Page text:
However, here’s my learning for you: I have now reached a stage of “busyness” where I am hardly able to get to Poole and so most of the time my lovely flat is sat vacant. That’s a shame. And so last week I took the big decision that I should rent it out for a bit until I have more time to start visiting again.

I looked at what one beds rent for and I decided mine was better. Mine was unique. Mine was going on the market for £150 pcm MORE than any other one bed. My one bed flat was more expensive than a two bed, hell it’s even more expensive than a place with sea views.

No local agent would have accepted the price I put in on for – they would have been nervous that it would just sit on their books. But that’s the joy of owning your own agency – it’s my agency and it’s my property.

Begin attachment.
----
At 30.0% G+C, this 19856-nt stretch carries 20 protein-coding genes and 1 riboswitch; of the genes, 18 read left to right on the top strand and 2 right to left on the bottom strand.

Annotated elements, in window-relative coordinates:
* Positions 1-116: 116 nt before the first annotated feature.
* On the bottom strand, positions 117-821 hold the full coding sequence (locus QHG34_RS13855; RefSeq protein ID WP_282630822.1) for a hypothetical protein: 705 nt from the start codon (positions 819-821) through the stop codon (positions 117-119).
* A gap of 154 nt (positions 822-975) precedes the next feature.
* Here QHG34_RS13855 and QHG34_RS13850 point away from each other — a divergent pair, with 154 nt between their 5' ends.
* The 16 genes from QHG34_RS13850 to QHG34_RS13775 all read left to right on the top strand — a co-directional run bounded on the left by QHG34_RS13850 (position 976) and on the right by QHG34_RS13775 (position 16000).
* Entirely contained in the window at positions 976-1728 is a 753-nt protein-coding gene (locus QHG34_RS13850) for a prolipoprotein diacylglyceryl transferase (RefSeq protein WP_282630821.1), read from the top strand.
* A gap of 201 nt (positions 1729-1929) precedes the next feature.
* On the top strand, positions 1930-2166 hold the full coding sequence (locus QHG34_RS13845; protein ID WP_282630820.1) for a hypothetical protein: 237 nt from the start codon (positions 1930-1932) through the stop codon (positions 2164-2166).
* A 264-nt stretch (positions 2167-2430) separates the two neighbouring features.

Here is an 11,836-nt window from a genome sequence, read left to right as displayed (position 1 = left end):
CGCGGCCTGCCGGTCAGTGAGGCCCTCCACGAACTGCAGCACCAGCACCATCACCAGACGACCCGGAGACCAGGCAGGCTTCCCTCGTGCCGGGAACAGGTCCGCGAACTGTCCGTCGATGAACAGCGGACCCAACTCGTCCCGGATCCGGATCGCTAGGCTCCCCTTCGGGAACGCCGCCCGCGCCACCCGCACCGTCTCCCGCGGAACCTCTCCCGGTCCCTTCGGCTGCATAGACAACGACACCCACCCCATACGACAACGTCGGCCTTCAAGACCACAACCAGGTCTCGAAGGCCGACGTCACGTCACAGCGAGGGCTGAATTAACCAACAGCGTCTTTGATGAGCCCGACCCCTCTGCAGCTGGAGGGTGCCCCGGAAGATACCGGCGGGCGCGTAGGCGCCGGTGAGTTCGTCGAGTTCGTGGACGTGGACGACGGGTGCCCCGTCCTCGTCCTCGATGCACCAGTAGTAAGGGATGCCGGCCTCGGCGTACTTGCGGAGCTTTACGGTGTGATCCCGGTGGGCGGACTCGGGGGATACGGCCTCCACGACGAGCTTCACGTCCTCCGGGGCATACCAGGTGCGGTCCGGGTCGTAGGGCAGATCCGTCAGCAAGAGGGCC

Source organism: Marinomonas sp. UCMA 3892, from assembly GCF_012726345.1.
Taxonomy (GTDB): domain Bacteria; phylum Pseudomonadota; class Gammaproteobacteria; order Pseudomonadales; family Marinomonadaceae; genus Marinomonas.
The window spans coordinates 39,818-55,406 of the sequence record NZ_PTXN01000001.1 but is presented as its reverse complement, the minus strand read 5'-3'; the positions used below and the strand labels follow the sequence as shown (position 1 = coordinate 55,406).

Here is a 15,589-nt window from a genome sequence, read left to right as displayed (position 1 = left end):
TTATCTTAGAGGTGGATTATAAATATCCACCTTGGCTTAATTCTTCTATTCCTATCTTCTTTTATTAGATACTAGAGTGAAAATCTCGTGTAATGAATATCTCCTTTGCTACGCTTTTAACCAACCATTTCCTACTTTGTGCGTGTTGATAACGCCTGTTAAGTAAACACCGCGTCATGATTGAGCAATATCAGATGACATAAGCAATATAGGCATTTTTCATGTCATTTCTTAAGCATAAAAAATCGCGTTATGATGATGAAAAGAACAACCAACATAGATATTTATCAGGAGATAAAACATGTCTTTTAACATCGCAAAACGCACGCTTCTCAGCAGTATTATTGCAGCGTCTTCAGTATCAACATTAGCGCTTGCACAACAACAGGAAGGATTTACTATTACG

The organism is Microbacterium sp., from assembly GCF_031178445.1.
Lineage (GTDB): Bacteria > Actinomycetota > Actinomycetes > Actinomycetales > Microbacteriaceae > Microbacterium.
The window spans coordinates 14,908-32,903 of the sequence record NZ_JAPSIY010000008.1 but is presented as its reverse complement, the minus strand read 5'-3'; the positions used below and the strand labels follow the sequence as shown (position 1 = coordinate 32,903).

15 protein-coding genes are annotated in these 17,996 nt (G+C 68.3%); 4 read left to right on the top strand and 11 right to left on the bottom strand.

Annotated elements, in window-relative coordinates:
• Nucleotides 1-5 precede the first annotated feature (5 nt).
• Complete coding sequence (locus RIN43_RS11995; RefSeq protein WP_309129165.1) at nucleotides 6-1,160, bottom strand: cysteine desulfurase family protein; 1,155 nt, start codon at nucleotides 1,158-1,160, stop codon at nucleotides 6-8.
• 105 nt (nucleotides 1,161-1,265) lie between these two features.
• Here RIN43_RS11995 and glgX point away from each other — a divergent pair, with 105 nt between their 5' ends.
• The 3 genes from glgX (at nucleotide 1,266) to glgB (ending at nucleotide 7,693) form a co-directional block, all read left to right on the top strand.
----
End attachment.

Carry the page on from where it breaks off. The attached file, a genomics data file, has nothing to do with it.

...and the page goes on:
And so I put the flat on the market and within hours we had people clamouring to see it. The flat let to the first person who viewed it, who begged me to take all the money now as he did not want me to show anyone else.  Why? Because you will not find another rental property like this in Poole. It is my personal retro style.

What I have done is what I wanted to do in this flat. It’s personal to me and to my property. And you know what – it’s also very profitable. So forget the rulebook – property can be personal and it can be profitable!

Death Of The High Street or Revival Of The Fittest?

6 Jul

We hear all this talk from politicians about the “Death of the High Street”, we see empty shops all around our town centres. Every day we hear about a business going bust – in fact, all of us probably know first hand or a friend of a friend someone who has lost their business in the past 2 years.



But here in Stoke On Trent, a deprived city at the best of times, we are bucking the trend. Literally, we have got businesses fighting over empty commercial space!